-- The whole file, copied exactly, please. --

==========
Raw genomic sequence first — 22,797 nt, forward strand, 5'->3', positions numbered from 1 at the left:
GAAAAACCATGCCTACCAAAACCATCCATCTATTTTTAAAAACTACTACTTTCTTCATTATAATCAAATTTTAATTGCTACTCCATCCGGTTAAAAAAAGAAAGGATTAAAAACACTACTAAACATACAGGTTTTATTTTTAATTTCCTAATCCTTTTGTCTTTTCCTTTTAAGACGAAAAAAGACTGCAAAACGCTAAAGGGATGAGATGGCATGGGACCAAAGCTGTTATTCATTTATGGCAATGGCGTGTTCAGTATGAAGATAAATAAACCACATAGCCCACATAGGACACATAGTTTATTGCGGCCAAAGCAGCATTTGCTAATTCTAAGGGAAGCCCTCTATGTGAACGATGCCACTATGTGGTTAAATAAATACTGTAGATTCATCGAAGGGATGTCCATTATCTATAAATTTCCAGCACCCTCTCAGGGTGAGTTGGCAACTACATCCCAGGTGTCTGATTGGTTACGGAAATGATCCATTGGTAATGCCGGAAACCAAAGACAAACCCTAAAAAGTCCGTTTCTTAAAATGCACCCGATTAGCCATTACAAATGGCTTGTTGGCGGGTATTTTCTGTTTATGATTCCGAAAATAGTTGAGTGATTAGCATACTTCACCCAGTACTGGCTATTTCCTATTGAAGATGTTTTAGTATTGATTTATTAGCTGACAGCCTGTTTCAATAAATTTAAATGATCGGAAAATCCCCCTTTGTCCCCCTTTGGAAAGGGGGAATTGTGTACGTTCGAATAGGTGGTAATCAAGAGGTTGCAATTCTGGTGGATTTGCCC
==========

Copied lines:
Raw genomic sequence first — 22,797 nt, forward strand, 5'->3', positions numbered from 1 at the left:
GAAAAACCATGCCTACCAAAACCATCCATCTATTTTTAAAAACTACTACTTTCTTCATTATAATCAAATTTTAATTGCTACTCCATCCGGTTAAAAAAAGAAAGGATTAAAAACACTACTAAACATACAGGTTTTATTTTTAATTTCCTAATCCTTTTGTCTTTTCCTTTTAAGACGAAAAAAGACTGCAAAACGCTAAAGGGATGAGATGGCATGGGACCAAAGCTGTTATTCATTTATGGCAATGGCGTGTTCAGTATGAAGATAAATAAACCACATAGCCCACATAGGACACATAGTTTATTGCGGCCAAAGCAGCATTTGCTAATTCTAAGGGAAGCCCTCTATGTGAACGATGCCACTATGTGGTTAAATAAATACTGTAGATTCATCGAAGGGATGTCCATTATCTATAAATTTCCAGCACCCTCTCAGGGTGAGTTGGCAACTACATCCCAGGTGTCTGATTGGTTACGGAAATGATCCATTGGTAATGCCGGAAACCAAAGACAAACCCTAAAAAGTCCGTTTCTTAAAATGCACCCGATTAGCCATTACAAATGGCTTGTTGGCGGGTATTTTCTGTTTATGATTCCGAAAATAGTTGAGTGATTAGCATACTTCACCCAGTACTGGCTATTTCCTATTGAAGATGTTTTAGTATTGATTTATTAGCTGACAGCCTGTTTCAATAAATTTAAATGATCGGAAAATCCCCCTTTGTCCCCCTTTGGAAAGGGGGAATTGTGTACGTTCGAATAGGTGGTAATCAAGAGGTTGCAATTCTGGTGGATTTGCCC